Vayu Dev (Wind God) is primordial. It occupies the place of pride in Hindu pantheon having been the very first to receive ‘soma’, the celestial drink. Synonymous with breath (prana) it is the very basis of life on earth as we know it.
Wind powered the sails on boats since time immemorial to move men and material up and down the streams and across the seas. Forcing itself through narrow slits it produces sound that must have captivated the primitive humans who in due course used it to create pleasing music. Flute is one of the finest examples of manmade musical instruments producing soothing notes.
Much later in the 9th century CE windmills originated in the Middle East and central Asia to pump water and grind grains. Soon they spread both west and eastwards into Europe and China.
Don Quixote in early 17th century Spain wasn’t incorrect when he presumed windmills to be giants fit to test his chivalry. One, they were everywhere as an unmistakable part of the landscape, secondly they were in your face size-wise. Whether the delirious Don got better of them, only a perusal of Cervantes “Don Quixote ” can tell but few messages from the famous book are obvious. Wind has been an utilizable powerhouse for ages, although the contraptions developed to make use of its power needed to be giant size. This requirement has not varied down the ages and even today a modern day Don Quixote might be tempted to challenge the latest versions of windmills.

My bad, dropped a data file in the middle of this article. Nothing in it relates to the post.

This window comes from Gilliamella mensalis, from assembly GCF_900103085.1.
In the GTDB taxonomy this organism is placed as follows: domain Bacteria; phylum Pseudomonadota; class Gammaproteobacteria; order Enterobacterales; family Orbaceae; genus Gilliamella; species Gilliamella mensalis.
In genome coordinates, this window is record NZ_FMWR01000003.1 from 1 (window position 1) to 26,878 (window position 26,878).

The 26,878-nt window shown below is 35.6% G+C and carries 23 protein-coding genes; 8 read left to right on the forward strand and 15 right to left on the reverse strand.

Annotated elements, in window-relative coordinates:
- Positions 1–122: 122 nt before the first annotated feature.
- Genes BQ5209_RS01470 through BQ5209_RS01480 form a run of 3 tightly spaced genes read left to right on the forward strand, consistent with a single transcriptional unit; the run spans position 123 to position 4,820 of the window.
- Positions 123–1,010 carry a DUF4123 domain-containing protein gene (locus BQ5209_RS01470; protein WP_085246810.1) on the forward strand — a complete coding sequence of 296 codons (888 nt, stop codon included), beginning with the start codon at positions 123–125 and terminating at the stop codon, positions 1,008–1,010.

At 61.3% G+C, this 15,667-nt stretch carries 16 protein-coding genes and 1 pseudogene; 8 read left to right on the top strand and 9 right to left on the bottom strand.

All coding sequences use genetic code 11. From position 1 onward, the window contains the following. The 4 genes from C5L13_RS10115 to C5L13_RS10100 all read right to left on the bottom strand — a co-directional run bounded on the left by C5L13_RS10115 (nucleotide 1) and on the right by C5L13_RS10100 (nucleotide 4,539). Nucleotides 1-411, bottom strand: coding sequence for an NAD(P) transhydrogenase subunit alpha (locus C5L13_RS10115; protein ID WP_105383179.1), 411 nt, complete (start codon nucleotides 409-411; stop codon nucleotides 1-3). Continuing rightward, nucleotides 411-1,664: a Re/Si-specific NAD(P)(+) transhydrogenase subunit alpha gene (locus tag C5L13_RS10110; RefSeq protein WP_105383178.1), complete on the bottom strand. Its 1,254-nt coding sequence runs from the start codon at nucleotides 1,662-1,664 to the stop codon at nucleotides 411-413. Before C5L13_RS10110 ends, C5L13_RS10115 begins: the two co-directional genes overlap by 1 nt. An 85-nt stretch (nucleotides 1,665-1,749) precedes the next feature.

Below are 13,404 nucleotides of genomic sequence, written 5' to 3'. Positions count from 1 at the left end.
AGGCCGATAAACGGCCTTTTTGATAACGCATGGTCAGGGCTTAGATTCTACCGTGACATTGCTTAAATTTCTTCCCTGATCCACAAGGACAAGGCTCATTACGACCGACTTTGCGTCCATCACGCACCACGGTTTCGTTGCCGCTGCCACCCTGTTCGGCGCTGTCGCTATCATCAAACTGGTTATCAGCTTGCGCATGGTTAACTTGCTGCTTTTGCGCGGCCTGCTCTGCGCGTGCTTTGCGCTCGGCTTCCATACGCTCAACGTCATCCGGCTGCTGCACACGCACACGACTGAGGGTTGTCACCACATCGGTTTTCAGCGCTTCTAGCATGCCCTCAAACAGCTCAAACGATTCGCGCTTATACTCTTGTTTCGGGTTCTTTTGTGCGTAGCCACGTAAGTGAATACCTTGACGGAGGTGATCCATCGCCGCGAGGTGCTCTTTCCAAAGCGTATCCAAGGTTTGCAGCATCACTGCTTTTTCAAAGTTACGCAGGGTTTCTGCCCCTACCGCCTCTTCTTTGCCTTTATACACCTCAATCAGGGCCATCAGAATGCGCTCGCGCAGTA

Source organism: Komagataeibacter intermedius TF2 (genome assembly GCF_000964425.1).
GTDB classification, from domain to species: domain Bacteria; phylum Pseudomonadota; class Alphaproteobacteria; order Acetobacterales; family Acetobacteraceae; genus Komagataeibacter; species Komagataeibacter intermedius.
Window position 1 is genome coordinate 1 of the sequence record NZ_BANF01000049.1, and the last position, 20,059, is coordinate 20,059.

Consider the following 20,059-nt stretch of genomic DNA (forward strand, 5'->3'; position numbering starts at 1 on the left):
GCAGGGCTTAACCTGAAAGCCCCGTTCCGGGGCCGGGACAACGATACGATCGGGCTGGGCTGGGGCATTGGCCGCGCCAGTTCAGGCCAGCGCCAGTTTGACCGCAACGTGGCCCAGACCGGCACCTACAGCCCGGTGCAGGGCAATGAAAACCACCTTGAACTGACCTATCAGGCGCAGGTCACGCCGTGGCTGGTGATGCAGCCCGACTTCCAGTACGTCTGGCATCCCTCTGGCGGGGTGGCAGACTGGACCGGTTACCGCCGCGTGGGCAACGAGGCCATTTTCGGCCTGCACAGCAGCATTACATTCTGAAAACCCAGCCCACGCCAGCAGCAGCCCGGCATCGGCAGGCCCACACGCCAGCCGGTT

Windmills in Spain, the setting of Don Quixote served primarily as saw mills and for crushing grains. In Holland, the ‘land of windmills’ were used initially to drain out wetlands for conversion into farmlands. In China they were used to pump seawater inland to make salt. Today windmills move turbines and produce electricity.
A wind turbine to produce electricity was first invented in 1887 interestingly on both flanks of the Atlantic by James Blyth in Glasgow (Scotland) and Charles Brush in Ohio (USA). It took another 50 years before a French engineer Georges Darrieus in 1931 patented a wind turbine named after him. World’s first megawatt sized wind turbine called the ‘Smith-Putman’ was developed in 1941 in Vermont (USA). During the Second World War, German U-boats used small wind generators to recharge their submarine batteries. But the world’s first wind-farm with 20 wind turbines, at 30 KW each came up in 1980 in New Hampshire (USA).
Today wind farms, both onshore and offshore can be found dotted all over windy coast lines, seas and deserts inlands. Globally till the end of 2021 some 824 GW of wind energy capacity had been installed with China (328 GW) at the forefront. In India it is 40 GW which is about 10% of the nation’s installed energy generation capacity.
While wind has traditionally been and continues to be one of the true renewable sources of power its fickleness marks its frailty. It is well known that the Sun’s propensity to warm land surfaces disproportionately creating pressure differences between different places is what causes a wind to flow. This makes wind moody and unreliable as a dependable motive force except in well known windy locations like coasts, hill ridges and canyons. Also in open areas like deserts where natural and manmade obstructions to wind flow are absent it is windy.